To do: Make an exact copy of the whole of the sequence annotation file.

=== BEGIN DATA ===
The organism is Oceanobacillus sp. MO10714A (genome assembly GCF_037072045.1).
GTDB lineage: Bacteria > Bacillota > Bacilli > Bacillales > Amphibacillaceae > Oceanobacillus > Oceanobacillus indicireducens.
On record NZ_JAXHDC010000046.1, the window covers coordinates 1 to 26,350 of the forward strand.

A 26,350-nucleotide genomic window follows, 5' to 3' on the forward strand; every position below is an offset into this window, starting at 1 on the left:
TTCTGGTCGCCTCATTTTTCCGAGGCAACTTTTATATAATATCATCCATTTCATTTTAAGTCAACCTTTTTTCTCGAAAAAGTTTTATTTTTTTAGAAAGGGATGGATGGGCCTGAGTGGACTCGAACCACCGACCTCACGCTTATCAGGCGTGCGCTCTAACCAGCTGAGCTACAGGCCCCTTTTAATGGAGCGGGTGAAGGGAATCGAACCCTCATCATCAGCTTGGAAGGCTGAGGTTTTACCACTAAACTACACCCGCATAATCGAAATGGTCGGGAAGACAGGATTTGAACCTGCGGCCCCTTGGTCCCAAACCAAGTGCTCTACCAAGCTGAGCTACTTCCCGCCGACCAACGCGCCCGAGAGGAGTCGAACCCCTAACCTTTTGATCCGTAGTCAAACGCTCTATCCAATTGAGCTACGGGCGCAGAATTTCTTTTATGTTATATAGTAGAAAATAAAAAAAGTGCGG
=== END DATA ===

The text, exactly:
The organism is Oceanobacillus sp. MO10714A (genome assembly GCF_037072045.1).
GTDB lineage: Bacteria > Bacillota > Bacilli > Bacillales > Amphibacillaceae > Oceanobacillus > Oceanobacillus indicireducens.
On record NZ_JAXHDC010000046.1, the window covers coordinates 1 to 26,350 of the forward strand.

A 26,350-nucleotide genomic window follows, 5' to 3' on the forward strand; every position below is an offset into this window, starting at 1 on the left:
TTCTGGTCGCCTCATTTTTCCGAGGCAACTTTTATATAATATCATCCATTTCATTTTAAGTCAACCTTTTTTCTCGAAAAAGTTTTATTTTTTTAGAAAGGGATGGATGGGCCTGAGTGGACTCGAACCACCGACCTCACGCTTATCAGGCGTGCGCTCTAACCAGCTGAGCTACAGGCCCCTTTTAATGGAGCGGGTGAAGGGAATCGAACCCTCATCATCAGCTTGGAAGGCTGAGGTTTTACCACTAAACTACACCCGCATAATCGAAATGGTCGGGAAGACAGGATTTGAACCTGCGGCCCCTTGGTCCCAAACCAAGTGCTCTACCAAGCTGAGCTACTTCCCGCCGACCAACGCGCCCGAGAGGAGTCGAACCCCTAACCTTTTGATCCGTAGTCAAACGCTCTATCCAATTGAGCTACGGGCGCAGAATTTCTTTTATGTTATATAGTAGAAAATAAAAAAAGTGCGG